Charlie Hebdo: Stabbing attacks leave two wounded near magazine’s former offices in Paris
Two people have been wounded in a knife attack near the former offices of satirical magazine Charlie Hebdo in Paris.
Police and soldiers were seen flooding into the neighbourhood in the east of France’s capital, near the Richard Lenoir Metro station.
Officers cordoned off the area after a suspect package was noticed nearby, but French radio reported that no explosives were found.
A blade found at the scene was described by police sources as a machete or a meat cleaver.
It was originally reported that four people had been injured in the attack.
French media BFM TV and Le Figaro reported a suspect had been arrested on the steps of the Paris Bastille opera
A City Hall official said schoolchildren in the area were being kept inside.
Prime Minister Jean Castex cut short a visit to a suburb north of Paris to head to the Interior Ministry to follow developments.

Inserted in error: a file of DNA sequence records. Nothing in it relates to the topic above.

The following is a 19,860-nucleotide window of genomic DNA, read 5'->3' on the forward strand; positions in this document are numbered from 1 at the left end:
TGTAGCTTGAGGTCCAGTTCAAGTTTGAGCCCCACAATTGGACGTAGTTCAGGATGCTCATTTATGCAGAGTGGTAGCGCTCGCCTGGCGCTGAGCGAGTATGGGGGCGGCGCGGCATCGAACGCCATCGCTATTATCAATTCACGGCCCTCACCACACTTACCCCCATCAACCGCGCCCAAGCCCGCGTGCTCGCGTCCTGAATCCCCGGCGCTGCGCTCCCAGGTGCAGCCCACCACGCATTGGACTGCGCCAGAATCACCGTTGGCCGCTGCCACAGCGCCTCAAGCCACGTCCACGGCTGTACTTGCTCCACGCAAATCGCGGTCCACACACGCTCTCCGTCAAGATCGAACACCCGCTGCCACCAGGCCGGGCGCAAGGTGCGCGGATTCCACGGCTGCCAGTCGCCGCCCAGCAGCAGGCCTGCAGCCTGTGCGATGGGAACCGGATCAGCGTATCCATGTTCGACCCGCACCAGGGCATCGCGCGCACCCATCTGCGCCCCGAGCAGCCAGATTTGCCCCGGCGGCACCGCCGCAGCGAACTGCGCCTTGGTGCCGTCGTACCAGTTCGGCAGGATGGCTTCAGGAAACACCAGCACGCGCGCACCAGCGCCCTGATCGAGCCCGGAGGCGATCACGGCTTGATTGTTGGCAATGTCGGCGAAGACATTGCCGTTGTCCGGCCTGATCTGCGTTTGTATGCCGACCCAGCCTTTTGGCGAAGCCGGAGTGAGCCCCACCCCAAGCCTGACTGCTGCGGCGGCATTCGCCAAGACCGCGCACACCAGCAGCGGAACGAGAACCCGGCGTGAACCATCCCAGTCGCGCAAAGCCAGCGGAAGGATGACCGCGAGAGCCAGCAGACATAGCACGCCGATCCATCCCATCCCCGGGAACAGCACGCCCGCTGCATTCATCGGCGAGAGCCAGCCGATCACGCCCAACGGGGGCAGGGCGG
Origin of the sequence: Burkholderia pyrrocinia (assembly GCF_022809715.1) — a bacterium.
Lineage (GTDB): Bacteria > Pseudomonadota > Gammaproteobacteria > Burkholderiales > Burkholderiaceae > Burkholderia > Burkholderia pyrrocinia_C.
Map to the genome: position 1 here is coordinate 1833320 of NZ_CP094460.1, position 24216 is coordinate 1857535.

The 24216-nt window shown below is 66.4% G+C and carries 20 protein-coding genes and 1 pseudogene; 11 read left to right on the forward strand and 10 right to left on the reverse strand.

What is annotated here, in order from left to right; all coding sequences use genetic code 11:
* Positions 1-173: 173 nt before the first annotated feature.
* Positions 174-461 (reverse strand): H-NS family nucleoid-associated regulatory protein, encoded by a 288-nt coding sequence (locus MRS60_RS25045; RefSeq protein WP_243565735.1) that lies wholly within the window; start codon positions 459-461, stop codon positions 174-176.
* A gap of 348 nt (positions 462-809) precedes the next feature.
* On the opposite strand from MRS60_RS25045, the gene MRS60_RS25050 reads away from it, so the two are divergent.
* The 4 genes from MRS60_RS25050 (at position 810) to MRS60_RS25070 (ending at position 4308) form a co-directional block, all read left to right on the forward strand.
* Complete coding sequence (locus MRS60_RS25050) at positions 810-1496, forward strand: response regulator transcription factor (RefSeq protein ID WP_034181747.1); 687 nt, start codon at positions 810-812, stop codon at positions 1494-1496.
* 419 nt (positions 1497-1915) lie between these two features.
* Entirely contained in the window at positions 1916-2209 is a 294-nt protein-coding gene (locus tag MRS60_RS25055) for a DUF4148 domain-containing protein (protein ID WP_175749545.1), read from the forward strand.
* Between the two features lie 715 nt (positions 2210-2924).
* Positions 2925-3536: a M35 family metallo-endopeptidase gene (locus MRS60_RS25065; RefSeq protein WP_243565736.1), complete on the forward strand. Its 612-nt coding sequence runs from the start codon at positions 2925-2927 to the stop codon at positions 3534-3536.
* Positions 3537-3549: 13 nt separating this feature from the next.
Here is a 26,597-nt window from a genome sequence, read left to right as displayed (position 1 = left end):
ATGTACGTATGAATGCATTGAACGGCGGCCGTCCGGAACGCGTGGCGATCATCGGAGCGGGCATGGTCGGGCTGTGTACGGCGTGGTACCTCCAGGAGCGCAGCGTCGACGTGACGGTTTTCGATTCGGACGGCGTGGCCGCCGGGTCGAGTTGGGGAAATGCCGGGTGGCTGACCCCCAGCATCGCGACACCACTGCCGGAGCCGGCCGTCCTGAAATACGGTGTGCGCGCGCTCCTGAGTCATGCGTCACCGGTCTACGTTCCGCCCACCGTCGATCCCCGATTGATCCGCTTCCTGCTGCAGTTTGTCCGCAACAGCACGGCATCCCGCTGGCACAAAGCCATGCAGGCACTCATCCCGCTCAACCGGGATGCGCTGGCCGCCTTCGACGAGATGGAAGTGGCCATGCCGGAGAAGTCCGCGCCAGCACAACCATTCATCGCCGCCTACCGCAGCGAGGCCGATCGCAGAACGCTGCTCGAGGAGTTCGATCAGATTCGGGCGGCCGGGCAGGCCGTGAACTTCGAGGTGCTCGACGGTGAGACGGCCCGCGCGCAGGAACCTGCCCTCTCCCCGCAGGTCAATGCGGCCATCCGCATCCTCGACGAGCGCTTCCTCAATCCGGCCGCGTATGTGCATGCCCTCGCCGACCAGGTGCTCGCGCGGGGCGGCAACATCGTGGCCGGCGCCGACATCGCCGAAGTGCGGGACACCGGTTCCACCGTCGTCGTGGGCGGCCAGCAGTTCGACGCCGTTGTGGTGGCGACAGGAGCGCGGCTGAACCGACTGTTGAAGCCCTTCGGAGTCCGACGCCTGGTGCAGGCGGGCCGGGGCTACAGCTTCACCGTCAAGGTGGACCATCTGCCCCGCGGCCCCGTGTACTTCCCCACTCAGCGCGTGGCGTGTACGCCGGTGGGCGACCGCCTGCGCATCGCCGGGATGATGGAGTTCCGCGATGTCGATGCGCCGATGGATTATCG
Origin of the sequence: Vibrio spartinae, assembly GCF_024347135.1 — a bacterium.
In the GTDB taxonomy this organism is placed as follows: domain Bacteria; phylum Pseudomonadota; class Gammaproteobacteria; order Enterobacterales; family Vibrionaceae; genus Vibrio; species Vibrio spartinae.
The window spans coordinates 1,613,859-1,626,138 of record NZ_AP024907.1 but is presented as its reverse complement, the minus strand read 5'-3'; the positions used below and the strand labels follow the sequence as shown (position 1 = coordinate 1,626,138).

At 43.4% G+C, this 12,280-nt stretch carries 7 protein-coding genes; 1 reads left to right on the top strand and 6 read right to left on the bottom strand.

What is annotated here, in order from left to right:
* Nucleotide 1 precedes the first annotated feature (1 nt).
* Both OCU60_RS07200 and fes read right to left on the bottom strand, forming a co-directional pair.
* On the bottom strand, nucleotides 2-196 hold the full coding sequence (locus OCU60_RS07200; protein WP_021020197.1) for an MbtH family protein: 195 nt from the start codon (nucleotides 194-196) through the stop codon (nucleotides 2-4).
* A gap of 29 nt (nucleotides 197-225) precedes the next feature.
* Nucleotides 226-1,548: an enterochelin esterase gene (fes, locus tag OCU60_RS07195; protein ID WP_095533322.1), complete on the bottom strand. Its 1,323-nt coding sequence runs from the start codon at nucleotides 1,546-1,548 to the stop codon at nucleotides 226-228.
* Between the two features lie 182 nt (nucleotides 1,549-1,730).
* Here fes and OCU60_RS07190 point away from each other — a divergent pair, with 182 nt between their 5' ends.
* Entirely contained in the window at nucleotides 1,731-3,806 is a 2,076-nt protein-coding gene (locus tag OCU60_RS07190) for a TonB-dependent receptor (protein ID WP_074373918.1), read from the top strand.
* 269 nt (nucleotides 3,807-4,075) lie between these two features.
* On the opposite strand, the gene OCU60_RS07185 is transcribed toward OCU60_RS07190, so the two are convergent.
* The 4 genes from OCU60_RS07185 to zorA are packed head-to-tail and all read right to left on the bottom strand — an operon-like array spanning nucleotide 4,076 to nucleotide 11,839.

Islamist extremists attacked the Charlie Hebdo offices in 2015, killing 12 people.
The motive for this attack is unclear, and it is not known whether it is linked to Charlie Hebdo, which has moved its activities out of the area.
The attack comes three weeks after 14 people with suspected links to homegrown Islamist militants who attacked the Charlie Hebdo offices went on trial in Paris.
On the opening day of the trial, the magazine re-ran a series of cartoons depicting the Prophet Mohammed, which Muslims consider blasphemous.
The attackers’ widows are scheduled to testify this afternoon.
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